Almost everyone in Europe knew that the ‘Second Front’ was coming. Across occupied Europe the Nazis were extolling the strength of their ‘Atlantic Wall”. In Britain the signs had been mounting over the past few months, as the numbers of U.S troops in Britain doubled and the frequency and extent of military exercises increased.
Over 600,000 people living close to the coast had had their movements curtailed under wartime regulations. Near to the embarkation ports on the south coast there were piles of military equipment and munitions beside the roads. Everyone knew it was coming, the only questions that remained were ‘When?’ and ‘Where?’.
Once again New Yorker columnist Mollie Panter Downes had captured the mood:
Living on this little island just now uncomfortably resembles living on a vast combination of an aircraft carrier, a ﬂoating dock jammed with men, and a warehouse stacked to the ceiling with material labelled “Europe.”
It’s not at all difﬁcult for one to imagine that England’s coastline can actually be seen bulging and trembling like the walls of a Silly Symphony house in which a terriﬁc ﬁght is going on. The ﬁght everybody is waiting for hasn’t started yet, but all over England, from the big cities to the tiniest hamlet, the people, at least in spirit, seem already to have begun it.
There is a curious new something in their expressions which recalls the way people looked when the blitz was on. It’s an air of responsibility, as though they had shouldered the job of being back in the civilian front line once again. It’s evident in the faces of women looking up thoughtfully from their gardens at the gliders passing overhead, in the unguarded faces of businessmen wearily catnapping on trains on their way home to all-night Home Guard duty, in the faces of everybody except the young ﬁghting men themselves.
The troops look unfailingly cheerful and lighthearted, as though they didn’t know that anything unusual was afoot, and it is obvious that they are in wonderful physical shape. Life is reminiscent of the blitz in other ways, too, for now, as then, people are keyed up to withstand something which they have often imagined but never experienced, and there is the same element of uncertainty about what is coming.
The ordinary civilian seems far less worried, however, about possible bombs, long-distance shelling, or gas attacks than about such problems as how the dickens he is going to get to and from work if transport is seriously curtailed. It has already been announced that trains may be suddenly cancelled without warning, but there is a vague promise that motor-buses for essential workers will take their place wherever possible.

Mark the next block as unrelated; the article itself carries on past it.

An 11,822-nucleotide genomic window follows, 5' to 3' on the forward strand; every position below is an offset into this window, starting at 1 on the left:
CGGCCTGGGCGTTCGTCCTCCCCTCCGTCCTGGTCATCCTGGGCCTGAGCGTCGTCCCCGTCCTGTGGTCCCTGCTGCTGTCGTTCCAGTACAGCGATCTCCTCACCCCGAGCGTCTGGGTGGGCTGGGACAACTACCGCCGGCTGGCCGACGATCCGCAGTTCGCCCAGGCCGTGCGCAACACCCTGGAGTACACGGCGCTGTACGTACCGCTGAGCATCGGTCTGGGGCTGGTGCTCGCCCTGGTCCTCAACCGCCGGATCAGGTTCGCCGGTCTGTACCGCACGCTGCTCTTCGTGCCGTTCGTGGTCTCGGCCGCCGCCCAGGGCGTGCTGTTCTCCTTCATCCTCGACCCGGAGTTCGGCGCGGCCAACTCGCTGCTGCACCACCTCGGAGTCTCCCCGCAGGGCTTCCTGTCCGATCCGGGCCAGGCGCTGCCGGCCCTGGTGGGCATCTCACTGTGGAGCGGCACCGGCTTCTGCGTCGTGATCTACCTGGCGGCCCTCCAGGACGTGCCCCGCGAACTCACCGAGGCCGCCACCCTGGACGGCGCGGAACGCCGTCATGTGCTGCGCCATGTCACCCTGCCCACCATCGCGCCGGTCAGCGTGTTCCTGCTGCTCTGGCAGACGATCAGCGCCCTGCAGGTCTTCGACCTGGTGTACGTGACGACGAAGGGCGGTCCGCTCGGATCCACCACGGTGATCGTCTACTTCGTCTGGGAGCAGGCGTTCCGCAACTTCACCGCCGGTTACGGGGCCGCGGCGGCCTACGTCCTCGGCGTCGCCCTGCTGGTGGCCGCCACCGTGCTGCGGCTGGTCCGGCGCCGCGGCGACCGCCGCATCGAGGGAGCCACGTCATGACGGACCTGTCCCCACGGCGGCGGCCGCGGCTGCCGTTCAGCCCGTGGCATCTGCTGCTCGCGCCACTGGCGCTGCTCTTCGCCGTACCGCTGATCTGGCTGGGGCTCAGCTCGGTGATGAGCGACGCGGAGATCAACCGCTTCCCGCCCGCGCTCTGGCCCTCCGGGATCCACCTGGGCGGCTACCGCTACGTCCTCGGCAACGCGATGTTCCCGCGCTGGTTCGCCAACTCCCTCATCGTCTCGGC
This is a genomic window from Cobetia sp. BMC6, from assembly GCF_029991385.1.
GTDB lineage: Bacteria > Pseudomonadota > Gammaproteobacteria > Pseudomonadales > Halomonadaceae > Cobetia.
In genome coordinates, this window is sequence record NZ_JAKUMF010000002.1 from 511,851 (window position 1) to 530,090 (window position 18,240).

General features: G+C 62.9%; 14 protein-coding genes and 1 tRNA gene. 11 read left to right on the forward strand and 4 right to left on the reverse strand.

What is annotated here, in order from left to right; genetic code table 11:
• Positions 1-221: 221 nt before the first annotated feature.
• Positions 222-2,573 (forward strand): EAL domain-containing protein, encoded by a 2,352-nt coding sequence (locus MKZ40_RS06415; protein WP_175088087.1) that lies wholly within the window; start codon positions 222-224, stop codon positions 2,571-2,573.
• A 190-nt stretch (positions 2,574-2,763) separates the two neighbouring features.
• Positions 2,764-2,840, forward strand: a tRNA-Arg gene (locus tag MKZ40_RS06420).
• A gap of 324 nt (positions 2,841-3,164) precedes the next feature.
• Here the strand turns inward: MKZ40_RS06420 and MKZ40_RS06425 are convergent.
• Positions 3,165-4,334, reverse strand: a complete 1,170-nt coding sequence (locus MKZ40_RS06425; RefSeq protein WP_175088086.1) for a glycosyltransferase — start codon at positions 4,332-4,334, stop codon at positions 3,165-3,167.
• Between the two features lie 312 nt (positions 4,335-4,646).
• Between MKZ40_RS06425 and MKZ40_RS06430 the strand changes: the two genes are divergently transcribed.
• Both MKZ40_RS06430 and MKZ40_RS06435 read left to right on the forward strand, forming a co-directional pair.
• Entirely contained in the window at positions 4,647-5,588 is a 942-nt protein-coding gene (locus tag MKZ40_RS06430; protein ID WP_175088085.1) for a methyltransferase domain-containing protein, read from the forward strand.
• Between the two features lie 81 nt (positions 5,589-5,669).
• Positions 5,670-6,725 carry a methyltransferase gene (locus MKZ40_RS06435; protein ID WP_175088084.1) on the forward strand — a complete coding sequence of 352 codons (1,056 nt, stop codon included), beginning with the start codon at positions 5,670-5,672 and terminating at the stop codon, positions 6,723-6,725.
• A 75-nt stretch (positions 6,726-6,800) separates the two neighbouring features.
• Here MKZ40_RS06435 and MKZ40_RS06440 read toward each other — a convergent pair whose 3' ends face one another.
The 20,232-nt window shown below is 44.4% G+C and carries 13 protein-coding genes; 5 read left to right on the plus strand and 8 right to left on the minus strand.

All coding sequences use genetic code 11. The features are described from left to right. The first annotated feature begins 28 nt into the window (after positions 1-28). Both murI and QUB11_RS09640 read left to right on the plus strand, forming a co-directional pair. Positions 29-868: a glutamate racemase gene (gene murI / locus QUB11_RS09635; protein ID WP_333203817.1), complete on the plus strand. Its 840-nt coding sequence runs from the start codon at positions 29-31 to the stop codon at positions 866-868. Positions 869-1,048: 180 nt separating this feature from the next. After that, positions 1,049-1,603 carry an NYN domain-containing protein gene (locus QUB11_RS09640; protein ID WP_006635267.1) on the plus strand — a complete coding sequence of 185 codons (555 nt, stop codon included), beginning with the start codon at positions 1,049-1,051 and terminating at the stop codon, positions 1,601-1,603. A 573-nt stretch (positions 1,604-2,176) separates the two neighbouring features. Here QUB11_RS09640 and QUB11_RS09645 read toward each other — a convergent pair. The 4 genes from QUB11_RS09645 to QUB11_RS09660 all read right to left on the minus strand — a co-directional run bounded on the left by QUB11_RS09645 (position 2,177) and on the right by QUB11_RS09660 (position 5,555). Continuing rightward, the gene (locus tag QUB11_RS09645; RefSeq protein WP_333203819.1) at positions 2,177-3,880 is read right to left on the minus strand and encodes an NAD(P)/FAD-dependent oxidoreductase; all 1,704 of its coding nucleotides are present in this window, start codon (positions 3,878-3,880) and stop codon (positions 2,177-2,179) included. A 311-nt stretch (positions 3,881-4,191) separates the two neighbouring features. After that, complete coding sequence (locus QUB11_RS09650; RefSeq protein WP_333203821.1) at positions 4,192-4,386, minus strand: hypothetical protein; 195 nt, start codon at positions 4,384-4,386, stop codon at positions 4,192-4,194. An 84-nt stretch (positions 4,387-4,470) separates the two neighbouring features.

Stay-at-home Britons seem resigned to the probability that their second front will consist mainly of humdrum hardships, including more inconvenience, fatigue, and doing without. The idea that London, during the invasion, will come in for heavy air attacks seems to have faded away, oddly, and there is even less worrying over any secret weapon that may be up the German sleeve for D Day.
It is plausible to lots of English that the Germans may stage a token inva- sion or series of parachute raids. This would mean that, since the Army’s attention would be engaged elsewhere, the Home Guard would be expected to take charge of the situa- tion. Already, in the country, the milk and the mail arrive late, delivered by a somewhat bleary-eyed milkman or postman who explains that he has just ﬁnished standing his watch with the all-night guard, which once more has been established.
The shadow of the second front falls across day-to-day happenings in even the smallest community. One country-dwelling lady who recently decided that she must have some urgent plumbing repairs done in her home was warned by the contractor that he and his plumber’s mates were all Home Guards. He pointed out that if anything happened (there isn’t a village in England which doesn’t proudly imag- ine that it’s all-important to the Nazis), the boys would just drop her new water tank smack on the lawn and she would be left bathless until the ﬁghting was over.
It is often in just such a ridiculous way that English families begin to realize what it may be like to have the battle of Europe right on their doorsteps, involving not only big and historic issues but also small and homely ones like baths, trains, the morning paper, and the day’s milk.
See Molly Panter Downes: London War Notes